by Emory S. De Castro
Electrochemistry on gases originated in 1839 with Grove’s “gaseous voltaic battery”. Over 90 years later, Bacon built a demonstration fuel cell consisting of porous nickel electrodes. He is credited with creating a stable three phase reaction zone of electrode, gas, and electrolyte. Today’s fuel cell electrodes are far more sophisticated and lend themselves to other important electrochemical processes.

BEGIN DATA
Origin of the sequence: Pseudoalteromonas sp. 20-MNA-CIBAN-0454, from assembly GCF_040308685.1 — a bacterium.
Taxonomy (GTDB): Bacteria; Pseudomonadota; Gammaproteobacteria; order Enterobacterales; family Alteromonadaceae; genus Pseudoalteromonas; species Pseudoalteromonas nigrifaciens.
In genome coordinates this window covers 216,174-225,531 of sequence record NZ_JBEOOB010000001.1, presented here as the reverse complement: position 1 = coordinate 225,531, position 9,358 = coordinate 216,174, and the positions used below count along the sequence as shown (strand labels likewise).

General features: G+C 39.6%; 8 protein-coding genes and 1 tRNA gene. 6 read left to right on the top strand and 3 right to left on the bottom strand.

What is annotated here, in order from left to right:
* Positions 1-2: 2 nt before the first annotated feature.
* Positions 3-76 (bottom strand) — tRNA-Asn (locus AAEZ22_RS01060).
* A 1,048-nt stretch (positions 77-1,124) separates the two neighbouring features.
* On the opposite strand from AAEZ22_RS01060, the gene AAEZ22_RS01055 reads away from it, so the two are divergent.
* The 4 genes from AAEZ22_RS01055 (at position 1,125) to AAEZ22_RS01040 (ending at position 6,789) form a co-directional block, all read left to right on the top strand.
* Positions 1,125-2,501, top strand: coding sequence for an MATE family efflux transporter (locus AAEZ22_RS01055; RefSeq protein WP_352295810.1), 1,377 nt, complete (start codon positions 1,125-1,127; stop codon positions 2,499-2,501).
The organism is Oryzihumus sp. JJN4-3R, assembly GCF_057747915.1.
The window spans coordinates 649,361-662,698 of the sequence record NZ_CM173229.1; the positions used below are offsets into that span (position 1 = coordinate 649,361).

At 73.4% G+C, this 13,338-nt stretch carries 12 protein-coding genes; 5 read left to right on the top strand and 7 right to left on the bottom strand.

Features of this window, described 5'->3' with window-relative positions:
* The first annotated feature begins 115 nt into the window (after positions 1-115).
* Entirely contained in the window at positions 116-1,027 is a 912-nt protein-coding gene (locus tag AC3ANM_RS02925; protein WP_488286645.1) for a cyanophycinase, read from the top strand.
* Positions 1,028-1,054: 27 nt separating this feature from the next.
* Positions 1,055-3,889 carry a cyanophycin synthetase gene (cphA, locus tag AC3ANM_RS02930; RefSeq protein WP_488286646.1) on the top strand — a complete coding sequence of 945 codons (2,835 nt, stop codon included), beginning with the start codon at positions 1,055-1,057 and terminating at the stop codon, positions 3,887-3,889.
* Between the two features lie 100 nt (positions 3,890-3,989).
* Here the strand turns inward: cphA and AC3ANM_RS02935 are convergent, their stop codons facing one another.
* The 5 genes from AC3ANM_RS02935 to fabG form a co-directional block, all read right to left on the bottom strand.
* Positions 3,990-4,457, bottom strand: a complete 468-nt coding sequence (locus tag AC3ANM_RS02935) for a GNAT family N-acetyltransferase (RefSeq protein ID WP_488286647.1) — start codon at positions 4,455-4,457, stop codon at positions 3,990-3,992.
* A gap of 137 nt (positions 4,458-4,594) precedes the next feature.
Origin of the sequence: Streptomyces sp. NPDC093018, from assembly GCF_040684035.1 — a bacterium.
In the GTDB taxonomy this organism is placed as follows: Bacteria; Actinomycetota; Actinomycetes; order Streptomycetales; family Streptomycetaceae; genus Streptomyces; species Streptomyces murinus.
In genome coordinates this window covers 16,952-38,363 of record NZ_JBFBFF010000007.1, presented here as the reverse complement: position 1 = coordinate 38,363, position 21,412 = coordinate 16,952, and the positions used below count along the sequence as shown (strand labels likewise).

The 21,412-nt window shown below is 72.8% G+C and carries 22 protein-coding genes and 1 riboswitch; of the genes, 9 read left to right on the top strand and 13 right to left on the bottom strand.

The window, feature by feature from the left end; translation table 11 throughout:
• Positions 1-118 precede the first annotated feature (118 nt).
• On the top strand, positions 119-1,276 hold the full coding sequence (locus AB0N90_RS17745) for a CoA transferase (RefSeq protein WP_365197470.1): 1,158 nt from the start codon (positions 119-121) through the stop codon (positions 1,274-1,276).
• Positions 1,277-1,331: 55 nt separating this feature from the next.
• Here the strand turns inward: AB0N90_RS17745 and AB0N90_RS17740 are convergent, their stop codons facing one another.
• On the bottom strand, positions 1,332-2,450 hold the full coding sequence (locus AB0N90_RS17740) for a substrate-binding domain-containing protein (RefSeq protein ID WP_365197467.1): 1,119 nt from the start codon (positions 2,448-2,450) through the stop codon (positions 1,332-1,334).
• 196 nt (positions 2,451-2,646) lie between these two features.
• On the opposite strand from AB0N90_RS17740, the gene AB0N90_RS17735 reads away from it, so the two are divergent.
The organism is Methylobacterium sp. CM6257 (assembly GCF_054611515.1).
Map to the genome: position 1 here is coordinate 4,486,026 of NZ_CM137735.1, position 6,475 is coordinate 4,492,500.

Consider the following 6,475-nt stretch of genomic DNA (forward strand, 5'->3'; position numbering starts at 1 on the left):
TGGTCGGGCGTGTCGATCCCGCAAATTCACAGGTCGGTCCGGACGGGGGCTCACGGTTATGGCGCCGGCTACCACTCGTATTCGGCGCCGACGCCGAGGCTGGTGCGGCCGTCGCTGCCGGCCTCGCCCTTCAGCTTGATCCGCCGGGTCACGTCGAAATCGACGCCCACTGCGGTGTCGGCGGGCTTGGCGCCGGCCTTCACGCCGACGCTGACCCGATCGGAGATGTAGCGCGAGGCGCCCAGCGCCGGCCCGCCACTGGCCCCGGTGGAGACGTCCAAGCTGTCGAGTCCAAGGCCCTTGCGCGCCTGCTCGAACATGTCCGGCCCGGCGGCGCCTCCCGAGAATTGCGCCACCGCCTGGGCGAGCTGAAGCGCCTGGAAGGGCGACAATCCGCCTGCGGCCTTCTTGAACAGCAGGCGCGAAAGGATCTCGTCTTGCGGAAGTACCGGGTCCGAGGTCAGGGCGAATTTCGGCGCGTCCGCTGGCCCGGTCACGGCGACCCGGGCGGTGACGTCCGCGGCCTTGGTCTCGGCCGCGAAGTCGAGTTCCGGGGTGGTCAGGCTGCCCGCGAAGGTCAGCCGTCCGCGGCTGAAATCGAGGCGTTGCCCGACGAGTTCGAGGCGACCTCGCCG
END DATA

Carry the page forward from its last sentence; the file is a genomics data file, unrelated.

For example, the electrolytic production of pure hydrogen and oxygen is possible through an SPE® (solid polymer electrolyte) stack where DuPont’s Nafion® cation exchange membrane is the electrolyte. Other processes include gas purification, inorganic salt splitting (caustic from soda ash), or even synthetic applications (electrocatalytic oxidation of ethylene and methane). This review will show how the three-phase region of fuel cells can be exploited to create electrochemical gas sensors.
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